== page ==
Representatives at the BMA’s Annual Representative Meeting in Brighton have today backed motions1 calling for the Government to urgently put in place an NHS workforce plan in order to tackle the record backlog in care.
Responding, Dr David Wrigley, BMA council deputy chair, said:
“Even before the pandemic the length of time people were waiting for the care they needed was too high. But following the huge disruption and added pressure Covid-19 placed on the UK’s health services, waiting lists have now gone up to a perilous level. We have a record 6.5 million people waiting for treatment in England, as well as the significant “hidden backlog” of people who have still to come forward for care after the worst of the pandemic, or whose referrals were cancelled.
“For both patients and doctors, these figures are deeply concerning.
“What is most unnerving for doctors – who have spent the last two years working at a pace and under a level of pressure they’ve never experienced before – is that plans to tackle this backlog in care lack any meaningful strategy to boost and support the workforce who will be responsible for it.
“Targets to reduce waits and delays are all well and good, but they are completely futile if there is no plan for more staff and proper resourcing. Exhausted healthcare workers, operating at their absolute limits, cannot be expected to take on even more.
“After the most harrowing two years of their careers, staff are now staring headlong at a further tsunami of work with no backup. The cavalry is not on the way.
“And we cannot continue pouring money into expensive contracts with the private sector – dealing with its own Covid-related backlog – to do NHS work, when this would be better spent boosting capacity in the health service itself, something the Health Secretary seems to be ruling out.
“As a bare minimum the UK Government should know how many doctors, nurses and other health and care staff we need to meet this huge demand. And yet, they have ignored calls from ourselves and more than 100 other expert organisations to include the need for independent, long-term workforce projections and assessments in law – thereby perpetuating a lack of accountability for safely staffing our healthcare services.
“Without knowing how many staff are needed to safely deliver services, now and into the longer term, how on earth can the Government, education and training providers and healthcare leaders plan ahead for the care that patients need?
“The Secretary of State continues to talk about an NHS workforce plan, but we need this now, published in full and with actions and the funding necessary to make a difference to staff and patients.
“We continue to lose doctors to burnout, punitive pension taxation rules and bureaucratic barriers for colleagues from overseas – all areas the Government can tackle now. If they fail to do so patients will continue to suffer and the impact on the health of the nation will be devastating.”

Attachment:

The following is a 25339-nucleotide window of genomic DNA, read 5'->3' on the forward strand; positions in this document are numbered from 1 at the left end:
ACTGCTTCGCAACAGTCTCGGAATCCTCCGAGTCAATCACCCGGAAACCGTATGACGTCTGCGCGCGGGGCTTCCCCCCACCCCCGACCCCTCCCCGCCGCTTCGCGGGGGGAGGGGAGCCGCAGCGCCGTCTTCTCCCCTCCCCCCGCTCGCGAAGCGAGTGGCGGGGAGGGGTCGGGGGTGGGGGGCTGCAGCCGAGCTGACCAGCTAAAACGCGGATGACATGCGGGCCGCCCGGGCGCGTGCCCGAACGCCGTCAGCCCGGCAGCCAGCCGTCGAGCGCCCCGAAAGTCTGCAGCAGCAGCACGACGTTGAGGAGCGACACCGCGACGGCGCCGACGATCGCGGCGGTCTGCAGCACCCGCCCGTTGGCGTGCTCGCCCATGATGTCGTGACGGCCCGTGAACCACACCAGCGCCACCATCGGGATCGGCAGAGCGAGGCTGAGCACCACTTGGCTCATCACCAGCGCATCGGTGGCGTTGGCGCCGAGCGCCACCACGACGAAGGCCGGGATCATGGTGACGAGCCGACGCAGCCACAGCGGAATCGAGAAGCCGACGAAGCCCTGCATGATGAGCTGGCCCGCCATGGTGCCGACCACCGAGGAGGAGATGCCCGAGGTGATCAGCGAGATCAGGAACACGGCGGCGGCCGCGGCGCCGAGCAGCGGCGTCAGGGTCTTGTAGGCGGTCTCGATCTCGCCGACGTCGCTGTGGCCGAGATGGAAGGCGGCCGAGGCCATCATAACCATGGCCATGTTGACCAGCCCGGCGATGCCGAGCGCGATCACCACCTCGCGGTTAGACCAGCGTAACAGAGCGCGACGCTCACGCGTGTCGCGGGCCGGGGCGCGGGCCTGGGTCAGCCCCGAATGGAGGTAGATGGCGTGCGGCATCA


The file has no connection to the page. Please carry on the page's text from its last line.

Notes to editors
The BMA is a professional association and trade union representing and negotiating on behalf of all doctors in the UK. A leading voice advocating for outstanding health care and a healthy population. An association providing members with excellent individual services and support throughout their lives.
- The full wording of the motions are as below:
12 Motion by ISLINGTON DIVISION:
That this meeting notes that the NHS faces the biggest backlog of cases since records began but at the same time has no workforce plan to deal with them. We demand that the governments:-
i) urgently puts in place a workforce plan to help stabilise the NHS and deal with the accumulated backlog;
ii) drops unrealistic targets that put impossible pressures on existing NHS staff;
iii) take the money that is destined to pay the private sector to do NHS work and invests it in expanding the capacity of the NHS;
iv) invest money in recruiting and training NHS staff;
v) invest money to help retain the NHS staff we already have.
PASSED IN ALL PARTS
UK - 14 Motion by NORTH EAST REGIONAL COUNCIL:
That this meeting is seriously concerned that in the 'Delivery plan for tackling the COVID-19 backlog of elective care' there is no plan to increase NHS workforce members and demands:-
i) the government now urgently recognises this serious omission and stops neglecting calls for independent workforce assessments as also advocated by the Health and Social Care Select Committee;
ii) council enters into discussion with the Secretary of State for Health and Social Care and ensures the government urgently now recognises and enacts urgently on this parlous workforce situation.